So I'm having trouble understanding why this is the solution. Can someone explain it more clearly/in a different manner? Why will this process ensure the princess is found?

  • $\begingroup$ The last sentence covers the situation where she starts in #3. $\endgroup$ Commented May 28, 2014 at 15:14
  • $\begingroup$ @Kendall I'm afraid I don't really understand that either. How does starting in an odd-numbered room guarantee that she ends up in room #16? $\endgroup$
    – WendiKidd
    Commented May 28, 2014 at 15:17
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    $\begingroup$ @DavidWilkins The way I understand it, the princess could perpetually move back and forth between rooms 1 and 2 if she wanted. She can move to any adjacent room (she's not restricted to moving in one direction). So a possible sequence could be 3, 2, 3, 4, 5, 4, 3, 2, 1, 2... $\endgroup$
    – WendiKidd
    Commented May 28, 2014 at 15:26
  • 1
    $\begingroup$ Is it also possible to solve this problem by staying in room #2 twice (eliminating rooms #1 and #2 as a possibility), staying in room #3 twice, room #4 twice, etc? As you proceed toward room #16, you constrain the princess' location to only rooms higher than the ones you've stayed in. By the second night you stay in room #16, you are guaranteed to discover the princess. This seems like an alternative solution to me. $\endgroup$ Commented Oct 27, 2014 at 21:51
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    $\begingroup$ Open door, check if princess is inside, close door, knock if she was inside. Princess found day 1 because Guardian Angel failed to mention that he's not allowed to check if she's inside the room before knocking. $\endgroup$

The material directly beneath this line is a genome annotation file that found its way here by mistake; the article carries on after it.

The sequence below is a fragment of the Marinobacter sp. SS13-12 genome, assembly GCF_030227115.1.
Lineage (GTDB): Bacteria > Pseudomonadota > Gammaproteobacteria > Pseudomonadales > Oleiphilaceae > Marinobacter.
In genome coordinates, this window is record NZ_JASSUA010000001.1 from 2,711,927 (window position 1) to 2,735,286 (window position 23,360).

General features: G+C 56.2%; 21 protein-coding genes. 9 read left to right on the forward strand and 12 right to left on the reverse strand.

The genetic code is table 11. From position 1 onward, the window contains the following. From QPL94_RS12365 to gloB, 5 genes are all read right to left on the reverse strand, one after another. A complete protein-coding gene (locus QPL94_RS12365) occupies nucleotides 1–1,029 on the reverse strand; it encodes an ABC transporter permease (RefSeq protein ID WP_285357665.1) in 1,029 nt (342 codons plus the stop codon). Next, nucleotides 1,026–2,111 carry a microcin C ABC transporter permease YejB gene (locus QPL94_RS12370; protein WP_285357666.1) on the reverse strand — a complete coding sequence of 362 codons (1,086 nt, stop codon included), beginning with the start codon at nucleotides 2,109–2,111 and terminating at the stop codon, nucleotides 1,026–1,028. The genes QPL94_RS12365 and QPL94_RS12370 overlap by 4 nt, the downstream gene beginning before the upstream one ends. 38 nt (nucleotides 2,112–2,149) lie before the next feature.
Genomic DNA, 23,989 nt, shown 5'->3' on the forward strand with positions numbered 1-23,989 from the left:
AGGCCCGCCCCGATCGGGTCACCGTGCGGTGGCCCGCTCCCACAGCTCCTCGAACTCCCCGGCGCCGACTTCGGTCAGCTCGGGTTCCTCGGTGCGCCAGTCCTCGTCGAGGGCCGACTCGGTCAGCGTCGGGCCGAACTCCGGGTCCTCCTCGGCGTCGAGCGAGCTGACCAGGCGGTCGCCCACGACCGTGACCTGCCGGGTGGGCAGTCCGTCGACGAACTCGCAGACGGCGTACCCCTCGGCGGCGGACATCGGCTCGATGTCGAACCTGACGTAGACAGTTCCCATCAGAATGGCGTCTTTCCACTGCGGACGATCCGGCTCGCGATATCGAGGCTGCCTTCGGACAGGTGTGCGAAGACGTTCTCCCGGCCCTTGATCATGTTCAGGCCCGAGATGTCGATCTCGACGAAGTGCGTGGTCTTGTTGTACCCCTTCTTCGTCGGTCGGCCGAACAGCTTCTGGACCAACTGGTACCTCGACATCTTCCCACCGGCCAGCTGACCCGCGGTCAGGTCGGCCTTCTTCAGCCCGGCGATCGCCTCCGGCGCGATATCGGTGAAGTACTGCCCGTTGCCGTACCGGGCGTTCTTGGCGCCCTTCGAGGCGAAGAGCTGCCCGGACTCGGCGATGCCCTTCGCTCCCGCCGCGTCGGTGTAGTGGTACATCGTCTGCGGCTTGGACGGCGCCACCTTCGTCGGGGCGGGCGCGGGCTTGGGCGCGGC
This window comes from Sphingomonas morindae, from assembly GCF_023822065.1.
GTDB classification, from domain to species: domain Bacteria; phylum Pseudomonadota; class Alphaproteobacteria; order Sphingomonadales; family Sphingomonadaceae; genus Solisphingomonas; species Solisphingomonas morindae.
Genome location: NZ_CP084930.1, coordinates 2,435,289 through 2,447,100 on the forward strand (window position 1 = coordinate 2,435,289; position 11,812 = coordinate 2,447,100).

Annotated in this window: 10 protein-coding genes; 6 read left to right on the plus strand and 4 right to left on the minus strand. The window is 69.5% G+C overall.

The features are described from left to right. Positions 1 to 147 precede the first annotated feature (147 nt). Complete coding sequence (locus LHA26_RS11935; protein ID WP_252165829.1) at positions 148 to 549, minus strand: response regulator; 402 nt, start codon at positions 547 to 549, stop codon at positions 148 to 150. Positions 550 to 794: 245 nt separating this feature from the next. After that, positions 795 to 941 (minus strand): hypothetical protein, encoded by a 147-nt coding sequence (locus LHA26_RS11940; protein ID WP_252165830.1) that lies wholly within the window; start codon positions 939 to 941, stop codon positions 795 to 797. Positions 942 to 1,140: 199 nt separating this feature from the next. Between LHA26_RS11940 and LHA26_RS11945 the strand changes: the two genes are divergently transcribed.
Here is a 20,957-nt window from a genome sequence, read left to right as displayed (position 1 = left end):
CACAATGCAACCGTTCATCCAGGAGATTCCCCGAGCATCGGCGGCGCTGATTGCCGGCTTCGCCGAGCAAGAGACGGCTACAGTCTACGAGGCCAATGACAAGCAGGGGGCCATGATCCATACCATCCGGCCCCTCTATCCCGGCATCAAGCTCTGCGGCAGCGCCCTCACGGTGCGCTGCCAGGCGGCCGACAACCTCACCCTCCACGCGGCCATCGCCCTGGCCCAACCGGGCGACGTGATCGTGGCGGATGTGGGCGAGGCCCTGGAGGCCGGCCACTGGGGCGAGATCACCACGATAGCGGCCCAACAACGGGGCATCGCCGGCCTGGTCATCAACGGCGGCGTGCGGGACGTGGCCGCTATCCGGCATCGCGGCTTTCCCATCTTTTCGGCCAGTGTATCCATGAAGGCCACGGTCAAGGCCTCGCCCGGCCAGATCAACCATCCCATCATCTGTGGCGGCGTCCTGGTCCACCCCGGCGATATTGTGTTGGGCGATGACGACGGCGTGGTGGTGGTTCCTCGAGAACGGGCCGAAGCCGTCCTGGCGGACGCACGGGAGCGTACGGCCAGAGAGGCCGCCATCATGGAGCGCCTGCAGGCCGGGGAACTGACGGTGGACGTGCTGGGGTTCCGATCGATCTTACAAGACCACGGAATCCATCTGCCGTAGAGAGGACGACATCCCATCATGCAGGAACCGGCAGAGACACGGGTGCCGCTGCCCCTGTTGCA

– Theik
    Commented Feb 17, 2015 at 15:14

7 Answers 7


Ilmari's answer covers the logic of the answer perfectly, but in case anyone's still confused, here's a version of the diagram I find more intuitive (I made it myself while solving the puzzle).

The Pink squares are rooms where the princess could be on the given day, the blue squares are where the prince knocks that day, and the black squares are rooms in which she logically cannot be. On day 30 all rooms but room 2 have been eliminated, meaning that if the prince has not found the princess already, he will find her there on day 30.

enter image description here

  • 2
    $\begingroup$ Thank you so much for this answer. I agree that Ilmari's was great too, and I upvoted it, but I still didn't quite understand until I saw this diagram. So thank you very much! :) $\endgroup$
    – WendiKidd
    Commented May 29, 2014 at 21:51
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    $\begingroup$ This diagram is glorious. Made an account to upvote this answer. $\endgroup$
    – Cruncher
    Commented May 30, 2014 at 14:21

Maybe this diagram will help you visualize the solution: